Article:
In Costa Rica, Grey Market Cannabis Has Flowed Both Ways

The Costa Rican government has entertained a number of different ideas regarding cannabis reform, including a bill that has been in the governmental process since 2014. While it hasn’t been able to come to a consensus about cannabis legalization, the country has experienced an influx of cannabis smuggled through the United States in the absence of such reform.

In decades past, the Central American nation of Costa Rica had been used as a shipping point for illegal marijuana (and harder drugs) into the United States.

With recent legalization efforts taking hold in various parts of the U.S. and a dramatic increase in quality and potency, the funnel of weed has reversed direction with American bud headed south of the border. spoke with a local American expat living in the region of Guanacaste who verified that he has purchased quality cannabis smuggled in from California. He requested his name be withheld in order to provide an honest account. Strains that include Platinum OG, Sour Tangie, Gorilla Glue, Wedding Cake, and various others, have permeated the streets that once only had Jamaican brick weed for sale.

“As an American from a non-recreational, non-medicinal state, I know what the commercial trade looks like in the U.S. [The product] is coming, for the most part, from Colorado and California,” he said.

The source added that seeing these types of gourmet strains, at least from his experience, is a relatively new phenomenon.

“I arrived [in Costa Rica]in May of 2016. I left in July [2017] and came back in January, so I was gone for six months. There’s [now]a lot more variety, a lot more strains, and better all-around strains than I was seeing this time last year.”

Much of the reason for this shift in smuggling routes going is due to the growing abundance of expatriates and tourists coming into Costa Rica. Further, the consumers who have come from an area of legalization, are now used to quality cannabis and will pay extra for it.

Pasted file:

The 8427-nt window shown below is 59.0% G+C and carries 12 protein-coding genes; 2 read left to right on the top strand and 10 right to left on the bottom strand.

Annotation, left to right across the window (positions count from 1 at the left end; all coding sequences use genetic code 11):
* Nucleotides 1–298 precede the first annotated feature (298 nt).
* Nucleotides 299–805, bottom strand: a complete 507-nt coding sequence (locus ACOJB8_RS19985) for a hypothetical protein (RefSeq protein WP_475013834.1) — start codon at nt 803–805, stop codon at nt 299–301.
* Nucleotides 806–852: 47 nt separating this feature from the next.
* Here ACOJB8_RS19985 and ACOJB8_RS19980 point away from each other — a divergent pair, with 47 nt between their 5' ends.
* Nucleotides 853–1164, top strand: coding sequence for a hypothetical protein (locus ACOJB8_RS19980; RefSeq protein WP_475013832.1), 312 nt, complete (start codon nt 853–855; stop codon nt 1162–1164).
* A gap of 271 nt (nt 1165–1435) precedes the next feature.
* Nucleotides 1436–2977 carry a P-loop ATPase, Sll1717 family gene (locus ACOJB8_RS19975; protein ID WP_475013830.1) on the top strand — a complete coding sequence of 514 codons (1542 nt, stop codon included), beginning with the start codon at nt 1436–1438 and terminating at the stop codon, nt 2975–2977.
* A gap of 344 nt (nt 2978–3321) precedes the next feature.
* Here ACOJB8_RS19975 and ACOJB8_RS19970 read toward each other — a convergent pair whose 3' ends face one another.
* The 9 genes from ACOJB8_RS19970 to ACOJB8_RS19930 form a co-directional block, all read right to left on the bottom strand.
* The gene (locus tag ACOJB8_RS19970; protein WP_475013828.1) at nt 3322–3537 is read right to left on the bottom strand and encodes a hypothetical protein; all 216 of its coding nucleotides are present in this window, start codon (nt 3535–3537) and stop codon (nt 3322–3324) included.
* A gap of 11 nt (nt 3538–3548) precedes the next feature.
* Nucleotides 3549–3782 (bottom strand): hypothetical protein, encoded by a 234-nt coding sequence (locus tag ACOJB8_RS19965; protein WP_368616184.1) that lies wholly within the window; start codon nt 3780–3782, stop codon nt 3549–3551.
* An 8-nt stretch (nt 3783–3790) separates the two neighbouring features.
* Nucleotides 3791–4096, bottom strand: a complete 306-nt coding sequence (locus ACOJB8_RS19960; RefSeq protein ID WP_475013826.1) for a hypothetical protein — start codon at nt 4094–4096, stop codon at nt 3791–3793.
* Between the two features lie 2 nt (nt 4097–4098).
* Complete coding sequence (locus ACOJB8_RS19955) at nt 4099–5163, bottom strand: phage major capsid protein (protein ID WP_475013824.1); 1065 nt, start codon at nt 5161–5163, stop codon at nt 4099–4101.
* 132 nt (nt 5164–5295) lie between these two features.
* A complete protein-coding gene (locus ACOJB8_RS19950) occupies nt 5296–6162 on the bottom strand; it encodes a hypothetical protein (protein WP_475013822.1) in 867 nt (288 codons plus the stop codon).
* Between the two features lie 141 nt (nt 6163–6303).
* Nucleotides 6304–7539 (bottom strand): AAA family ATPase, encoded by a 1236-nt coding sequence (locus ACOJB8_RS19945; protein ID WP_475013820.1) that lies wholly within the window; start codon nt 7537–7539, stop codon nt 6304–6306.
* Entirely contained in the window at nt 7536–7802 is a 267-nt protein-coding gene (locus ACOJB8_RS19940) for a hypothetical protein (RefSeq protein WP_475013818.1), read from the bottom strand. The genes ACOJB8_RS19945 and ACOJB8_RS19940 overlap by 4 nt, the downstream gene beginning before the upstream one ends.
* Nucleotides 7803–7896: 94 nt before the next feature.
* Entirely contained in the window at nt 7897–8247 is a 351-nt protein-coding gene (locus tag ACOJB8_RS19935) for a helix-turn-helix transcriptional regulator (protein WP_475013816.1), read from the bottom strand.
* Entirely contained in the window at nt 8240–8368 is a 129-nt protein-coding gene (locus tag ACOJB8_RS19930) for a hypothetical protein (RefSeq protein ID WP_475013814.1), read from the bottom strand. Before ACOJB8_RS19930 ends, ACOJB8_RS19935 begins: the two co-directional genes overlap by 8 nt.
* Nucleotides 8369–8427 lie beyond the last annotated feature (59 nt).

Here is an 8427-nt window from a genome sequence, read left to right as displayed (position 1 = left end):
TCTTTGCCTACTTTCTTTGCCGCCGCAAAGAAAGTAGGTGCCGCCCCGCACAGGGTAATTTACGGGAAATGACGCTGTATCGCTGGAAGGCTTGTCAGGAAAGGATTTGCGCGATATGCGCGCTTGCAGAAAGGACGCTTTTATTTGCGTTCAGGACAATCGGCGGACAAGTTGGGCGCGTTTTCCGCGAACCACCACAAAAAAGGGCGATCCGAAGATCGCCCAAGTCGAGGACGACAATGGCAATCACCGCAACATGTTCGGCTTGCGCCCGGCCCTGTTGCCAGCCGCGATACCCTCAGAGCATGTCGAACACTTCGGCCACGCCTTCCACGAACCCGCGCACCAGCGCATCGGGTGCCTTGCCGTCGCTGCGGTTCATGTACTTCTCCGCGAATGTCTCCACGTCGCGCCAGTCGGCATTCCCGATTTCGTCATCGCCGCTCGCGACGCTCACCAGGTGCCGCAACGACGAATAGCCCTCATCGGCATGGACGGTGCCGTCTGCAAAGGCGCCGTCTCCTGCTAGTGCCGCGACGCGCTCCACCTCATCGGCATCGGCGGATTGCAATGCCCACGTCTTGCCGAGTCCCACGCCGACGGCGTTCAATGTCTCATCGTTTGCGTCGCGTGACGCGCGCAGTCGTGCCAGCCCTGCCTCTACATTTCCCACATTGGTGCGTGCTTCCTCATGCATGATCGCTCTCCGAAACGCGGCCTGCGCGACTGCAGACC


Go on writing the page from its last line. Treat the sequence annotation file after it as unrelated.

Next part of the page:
“What’s driving the quality increase in Costa Rica is tourism,” he said. “20 years ago you might have gone on vacation to Costa Rica or Jamaica and bought a bag of brown [weed]full of seeds, that was cured in the sun. You would have gotten a lot of it for 20 bucks and been happy about it. Now people come down here and they are used to smoking brand-name strains from the U.S., by growers that know what they’re doing.”

The American cannabis flowing into Costa Rica was also confirmed by Raven, a grey market medicinal producer based in San Jose.

“Legalization has been happening sporadically in different parts of the world and it creates a sub-market,” said Raven in an interview with “The smuggling of [marijuana]from California will continue, because it’s a high-grade product. Our government is aware of the situation but is oblivious on how to stop it. The only solution they have is to continue cracking down and that’s not going to stop it.”

Raven went on to add that if the government of Costa Rica actually wants to gain control of the marijuana that flows through its borders in both directions, the only logical way is to legalize and regulate cannabis like the United States and Canada are doing.

“What [the Costa Rican government]is doing is creating a grey market. It’s legal from Point A, but on it’s trip to Point B it’s then considered illegal,” he said. “[Smuggling] will continue until full-blown legalization and drug policy reform happens.”

Jon Hiltz was a journalist for for two years and is now director of content for INDIVA, a licensed cannabis producer in Ontario Canada.

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